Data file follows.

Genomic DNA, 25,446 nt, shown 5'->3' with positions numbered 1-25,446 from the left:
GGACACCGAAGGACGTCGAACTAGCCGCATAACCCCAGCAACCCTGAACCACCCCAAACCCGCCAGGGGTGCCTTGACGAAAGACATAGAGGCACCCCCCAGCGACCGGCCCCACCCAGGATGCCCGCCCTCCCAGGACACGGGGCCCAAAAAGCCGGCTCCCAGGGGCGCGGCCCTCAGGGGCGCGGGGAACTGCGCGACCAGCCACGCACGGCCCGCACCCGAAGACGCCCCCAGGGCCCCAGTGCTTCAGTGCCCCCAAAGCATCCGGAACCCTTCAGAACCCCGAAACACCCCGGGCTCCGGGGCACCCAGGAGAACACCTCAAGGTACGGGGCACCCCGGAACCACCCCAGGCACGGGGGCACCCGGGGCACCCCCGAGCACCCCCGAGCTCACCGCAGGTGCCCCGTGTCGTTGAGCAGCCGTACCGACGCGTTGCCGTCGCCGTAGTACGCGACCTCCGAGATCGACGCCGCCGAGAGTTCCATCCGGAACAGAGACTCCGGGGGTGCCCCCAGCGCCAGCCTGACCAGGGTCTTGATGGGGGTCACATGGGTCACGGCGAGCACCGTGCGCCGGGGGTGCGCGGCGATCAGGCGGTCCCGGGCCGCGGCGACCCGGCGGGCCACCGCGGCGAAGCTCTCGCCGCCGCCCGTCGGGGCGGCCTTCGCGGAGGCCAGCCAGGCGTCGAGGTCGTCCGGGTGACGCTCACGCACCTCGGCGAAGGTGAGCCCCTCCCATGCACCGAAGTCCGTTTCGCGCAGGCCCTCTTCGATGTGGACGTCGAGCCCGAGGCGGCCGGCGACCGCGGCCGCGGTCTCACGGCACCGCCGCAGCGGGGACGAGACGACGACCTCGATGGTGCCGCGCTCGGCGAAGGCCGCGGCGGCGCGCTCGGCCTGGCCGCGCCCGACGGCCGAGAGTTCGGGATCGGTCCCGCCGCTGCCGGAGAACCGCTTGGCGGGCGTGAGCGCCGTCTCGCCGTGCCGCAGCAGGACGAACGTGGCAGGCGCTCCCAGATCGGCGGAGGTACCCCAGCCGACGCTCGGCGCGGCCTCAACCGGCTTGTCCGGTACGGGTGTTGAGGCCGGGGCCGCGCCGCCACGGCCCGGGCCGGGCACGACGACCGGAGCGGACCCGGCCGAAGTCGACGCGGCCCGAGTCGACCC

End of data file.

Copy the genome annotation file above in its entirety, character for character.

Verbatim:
Genomic DNA, 25,446 nt, shown 5'->3' with positions numbered 1-25,446 from the left:
GGACACCGAAGGACGTCGAACTAGCCGCATAACCCCAGCAACCCTGAACCACCCCAAACCCGCCAGGGGTGCCTTGACGAAAGACATAGAGGCACCCCCCAGCGACCGGCCCCACCCAGGATGCCCGCCCTCCCAGGACACGGGGCCCAAAAAGCCGGCTCCCAGGGGCGCGGCCCTCAGGGGCGCGGGGAACTGCGCGACCAGCCACGCACGGCCCGCACCCGAAGACGCCCCCAGGGCCCCAGTGCTTCAGTGCCCCCAAAGCATCCGGAACCCTTCAGAACCCCGAAACACCCCGGGCTCCGGGGCACCCAGGAGAACACCTCAAGGTACGGGGCACCCCGGAACCACCCCAGGCACGGGGGCACCCGGGGCACCCCCGAGCACCCCCGAGCTCACCGCAGGTGCCCCGTGTCGTTGAGCAGCCGTACCGACGCGTTGCCGTCGCCGTAGTACGCGACCTCCGAGATCGACGCCGCCGAGAGTTCCATCCGGAACAGAGACTCCGGGGGTGCCCCCAGCGCCAGCCTGACCAGGGTCTTGATGGGGGTCACATGGGTCACGGCGAGCACCGTGCGCCGGGGGTGCGCGGCGATCAGGCGGTCCCGGGCCGCGGCGACCCGGCGGGCCACCGCGGCGAAGCTCTCGCCGCCGCCCGTCGGGGCGGCCTTCGCGGAGGCCAGCCAGGCGTCGAGGTCGTCCGGGTGACGCTCACGCACCTCGGCGAAGGTGAGCCCCTCCCATGCACCGAAGTCCGTTTCGCGCAGGCCCTCTTCGATGTGGACGTCGAGCCCGAGGCGGCCGGCGACCGCGGCCGCGGTCTCACGGCACCGCCGCAGCGGGGACGAGACGACGACCTCGATGGTGCCGCGCTCGGCGAAGGCCGCGGCGGCGCGCTCGGCCTGGCCGCGCCCGACGGCCGAGAGTTCGGGATCGGTCCCGCCGCTGCCGGAGAACCGCTTGGCGGGCGTGAGCGCCGTCTCGCCGTGCCGCAGCAGGACGAACGTGGCAGGCGCTCCCAGATCGGCGGAGGTACCCCAGCCGACGCTCGGCGCGGCCTCAACCGGCTTGTCCGGTACGGGTGTTGAGGCCGGGGCCGCGCCGCCACGGCCCGGGCCGGGCACGACGACCGGAGCGGACCCGGCCGAAGTCGACGCGGCCCGAGTCGACCC